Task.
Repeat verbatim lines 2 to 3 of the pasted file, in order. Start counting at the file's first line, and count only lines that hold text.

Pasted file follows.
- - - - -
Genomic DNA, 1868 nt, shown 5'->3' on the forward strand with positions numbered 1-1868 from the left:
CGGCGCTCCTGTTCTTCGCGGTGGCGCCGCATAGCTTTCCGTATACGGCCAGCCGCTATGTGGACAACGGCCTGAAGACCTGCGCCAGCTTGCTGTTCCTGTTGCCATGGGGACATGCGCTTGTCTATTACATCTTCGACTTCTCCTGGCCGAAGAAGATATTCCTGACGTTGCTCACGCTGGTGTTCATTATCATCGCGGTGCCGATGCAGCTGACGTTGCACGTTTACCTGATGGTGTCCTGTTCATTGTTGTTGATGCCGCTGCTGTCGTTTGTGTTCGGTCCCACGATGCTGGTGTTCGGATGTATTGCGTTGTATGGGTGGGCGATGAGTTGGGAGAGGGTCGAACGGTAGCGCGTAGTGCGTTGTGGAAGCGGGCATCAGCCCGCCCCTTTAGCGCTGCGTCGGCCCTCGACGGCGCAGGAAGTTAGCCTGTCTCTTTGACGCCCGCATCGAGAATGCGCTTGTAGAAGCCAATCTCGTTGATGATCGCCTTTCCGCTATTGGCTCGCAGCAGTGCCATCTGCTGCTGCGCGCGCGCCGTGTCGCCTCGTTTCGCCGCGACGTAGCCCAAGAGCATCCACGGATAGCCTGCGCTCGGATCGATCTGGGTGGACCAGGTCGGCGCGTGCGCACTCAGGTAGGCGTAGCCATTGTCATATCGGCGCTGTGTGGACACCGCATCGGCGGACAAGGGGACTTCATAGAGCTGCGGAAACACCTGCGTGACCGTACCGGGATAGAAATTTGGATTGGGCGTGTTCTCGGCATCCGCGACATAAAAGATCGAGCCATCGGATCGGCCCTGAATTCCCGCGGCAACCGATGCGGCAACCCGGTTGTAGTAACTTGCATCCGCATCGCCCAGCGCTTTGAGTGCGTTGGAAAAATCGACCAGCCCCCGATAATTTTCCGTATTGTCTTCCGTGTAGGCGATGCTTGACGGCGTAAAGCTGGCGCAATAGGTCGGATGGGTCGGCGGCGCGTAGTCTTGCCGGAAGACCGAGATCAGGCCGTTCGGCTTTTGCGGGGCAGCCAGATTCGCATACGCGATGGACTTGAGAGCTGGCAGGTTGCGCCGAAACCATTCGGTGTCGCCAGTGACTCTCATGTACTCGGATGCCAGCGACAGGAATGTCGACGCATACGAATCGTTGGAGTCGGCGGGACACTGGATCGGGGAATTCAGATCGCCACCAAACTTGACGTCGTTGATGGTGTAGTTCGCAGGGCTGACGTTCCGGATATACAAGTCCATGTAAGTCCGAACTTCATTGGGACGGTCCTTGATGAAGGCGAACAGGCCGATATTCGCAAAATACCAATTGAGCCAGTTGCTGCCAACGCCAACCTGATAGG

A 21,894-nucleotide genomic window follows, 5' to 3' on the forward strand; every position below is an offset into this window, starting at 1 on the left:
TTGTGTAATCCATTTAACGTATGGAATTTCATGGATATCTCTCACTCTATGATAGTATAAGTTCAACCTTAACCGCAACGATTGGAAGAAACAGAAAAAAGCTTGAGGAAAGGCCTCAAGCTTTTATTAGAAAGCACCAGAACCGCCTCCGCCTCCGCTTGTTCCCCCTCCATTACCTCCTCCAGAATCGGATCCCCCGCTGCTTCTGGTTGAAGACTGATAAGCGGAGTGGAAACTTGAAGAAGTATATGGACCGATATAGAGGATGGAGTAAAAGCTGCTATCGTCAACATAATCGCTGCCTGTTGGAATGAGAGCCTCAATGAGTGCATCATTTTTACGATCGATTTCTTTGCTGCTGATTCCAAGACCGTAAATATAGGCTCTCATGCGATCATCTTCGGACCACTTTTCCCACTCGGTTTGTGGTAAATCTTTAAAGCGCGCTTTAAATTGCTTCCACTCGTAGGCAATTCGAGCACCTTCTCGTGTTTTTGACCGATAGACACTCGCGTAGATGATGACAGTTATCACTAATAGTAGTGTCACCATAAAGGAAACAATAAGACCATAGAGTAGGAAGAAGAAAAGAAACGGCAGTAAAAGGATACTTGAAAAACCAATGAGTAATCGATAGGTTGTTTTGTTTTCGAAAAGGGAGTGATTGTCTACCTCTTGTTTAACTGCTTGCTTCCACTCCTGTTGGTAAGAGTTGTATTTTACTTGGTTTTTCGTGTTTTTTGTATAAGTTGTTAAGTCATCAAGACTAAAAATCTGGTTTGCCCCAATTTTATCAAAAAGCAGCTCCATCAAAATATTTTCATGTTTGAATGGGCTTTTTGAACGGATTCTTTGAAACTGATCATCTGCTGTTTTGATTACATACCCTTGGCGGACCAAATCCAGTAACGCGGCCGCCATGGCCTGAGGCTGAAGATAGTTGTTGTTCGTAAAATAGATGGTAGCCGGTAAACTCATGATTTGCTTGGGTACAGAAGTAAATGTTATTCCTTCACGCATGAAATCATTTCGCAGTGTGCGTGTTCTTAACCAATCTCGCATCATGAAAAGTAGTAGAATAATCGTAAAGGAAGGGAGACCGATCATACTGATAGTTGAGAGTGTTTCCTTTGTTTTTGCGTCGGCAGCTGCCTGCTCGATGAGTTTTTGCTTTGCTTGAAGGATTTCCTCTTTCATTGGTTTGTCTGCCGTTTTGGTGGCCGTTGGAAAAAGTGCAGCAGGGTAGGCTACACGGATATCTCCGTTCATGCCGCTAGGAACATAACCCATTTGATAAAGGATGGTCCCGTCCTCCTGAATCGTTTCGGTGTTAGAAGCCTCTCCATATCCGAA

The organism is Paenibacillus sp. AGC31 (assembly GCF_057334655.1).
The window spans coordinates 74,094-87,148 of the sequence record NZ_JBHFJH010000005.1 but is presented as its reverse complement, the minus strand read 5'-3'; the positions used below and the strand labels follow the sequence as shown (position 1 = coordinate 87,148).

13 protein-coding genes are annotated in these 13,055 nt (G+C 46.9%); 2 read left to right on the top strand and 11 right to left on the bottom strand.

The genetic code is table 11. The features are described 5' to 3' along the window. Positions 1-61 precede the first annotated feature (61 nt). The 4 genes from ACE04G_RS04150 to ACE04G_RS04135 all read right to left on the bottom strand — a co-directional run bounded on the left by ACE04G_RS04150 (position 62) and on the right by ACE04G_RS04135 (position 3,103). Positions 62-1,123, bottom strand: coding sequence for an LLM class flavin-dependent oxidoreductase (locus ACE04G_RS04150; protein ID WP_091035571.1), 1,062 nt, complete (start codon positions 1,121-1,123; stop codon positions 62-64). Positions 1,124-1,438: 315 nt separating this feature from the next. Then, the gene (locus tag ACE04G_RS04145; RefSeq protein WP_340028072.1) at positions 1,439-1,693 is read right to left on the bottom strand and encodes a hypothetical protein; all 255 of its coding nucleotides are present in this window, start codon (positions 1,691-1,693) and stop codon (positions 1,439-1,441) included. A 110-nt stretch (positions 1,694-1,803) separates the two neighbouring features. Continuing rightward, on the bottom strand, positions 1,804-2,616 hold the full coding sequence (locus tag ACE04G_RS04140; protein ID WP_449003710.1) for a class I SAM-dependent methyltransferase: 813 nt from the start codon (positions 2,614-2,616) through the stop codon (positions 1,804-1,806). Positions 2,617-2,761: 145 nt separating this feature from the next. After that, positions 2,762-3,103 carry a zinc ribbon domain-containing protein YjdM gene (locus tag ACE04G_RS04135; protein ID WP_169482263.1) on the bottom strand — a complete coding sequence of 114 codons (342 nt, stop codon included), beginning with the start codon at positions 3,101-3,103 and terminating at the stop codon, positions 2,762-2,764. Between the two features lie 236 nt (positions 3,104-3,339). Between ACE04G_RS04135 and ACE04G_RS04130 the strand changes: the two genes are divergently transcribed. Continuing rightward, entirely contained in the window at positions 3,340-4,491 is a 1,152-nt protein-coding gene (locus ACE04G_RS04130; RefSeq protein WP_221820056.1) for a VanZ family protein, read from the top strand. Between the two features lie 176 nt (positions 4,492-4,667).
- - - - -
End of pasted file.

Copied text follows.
CGGCGCTCCTGTTCTTCGCGGTGGCGCCGCATAGCTTTCCGTATACGGCCAGCCGCTATGTGGACAACGGCCTGAAGACCTGCGCCAGCTTGCTGTTCCTGTTGCCATGGGGACATGCGCTTGTCTATTACATCTTCGACTTCTCCTGGCCGAAGAAGATATTCCTGACGTTGCTCACGCTGGTGTTCATTATCATCGCGGTGCCGATGCAGCTGACGTTGCACGTTTACCTGATGGTGTCCTGTTCATTGTTGTTGATGCCGCTGCTGTCGTTTGTGTTCGGTCCCACGATGCTGGTGTTCGGATGTATTGCGTTGTATGGGTGGGCGATGAGTTGGGAGAGGGTCGAACGGTAGCGCGTAGTGCGTTGTGGAAGCGGGCATCAGCCCGCCCCTTTAGCGCTGCGTCGGCCCTCGACGGCGCAGGAAGTTAGCCTGTCTCTTTGACGCCCGCATCGAGAATGCGCTTGTAGAAGCCAATCTCGTTGATGATCGCCTTTCCGCTATTGGCTCGCAGCAGTGCCATCTGCTGCTGCGCGCGCGCCGTGTCGCCTCGTTTCGCCGCGACGTAGCCCAAGAGCATCCACGGATAGCCTGCGCTCGGATCGATCTGGGTGGACCAGGTCGGCGCGTGCGCACTCAGGTAGGCGTAGCCATTGTCATATCGGCGCTGTGTGGACACCGCATCGGCGGACAAGGGGACTTCATAGAGCTGCGGAAACACCTGCGTGACCGTACCGGGATAGAAATTTGGATTGGGCGTGTTCTCGGCATCCGCGACATAAAAGATCGAGCCATCGGATCGGCCCTGAATTCCCGCGGCAACCGATGCGGCAACCCGGTTGTAGTAACTTGCATCCGCATCGCCCAGCGCTTTGAGTGCGTTGGAAAAATCGACCAGCCCCCGATAATTTTCCGTATTGTCTTCCGTGTAGGCGATGCTTGACGGCGTAAAGCTGGCGCAATAGGTCGGATGGGTCGGCGGCGCGTAGTCTTGCCGGAAGACCGAGATCAGGCCGTTCGGCTTTTGCGGGGCAGCCAGATTCGCATACGCGATGGACTTGAGAGCTGGCAGGTTGCGCCGAAACCATTCGGTGTCGCCAGTGACTCTCATGTACTCGGATGCCAGCGACAGGAATGTCGACGCATACGAATCGTTGGAGTCGGCGGGACACTGGATCGGGGAATTCAGATCGCCACCAAACTTGACGTCGTTGATGGTGTAGTTCGCAGGGCTGACGTTCCGGATATACAAGTCCATGTAAGTCCGAACTTCATTGGGACGGTCCTTGATGAAGGCGAACAGGCCGATATTCGCAAAATACCAATTGAGCCAGTTGCTGCCAACGCCAACCTGATAGG

A 21,894-nucleotide genomic window follows, 5' to 3' on the forward strand; every position below is an offset into this window, starting at 1 on the left: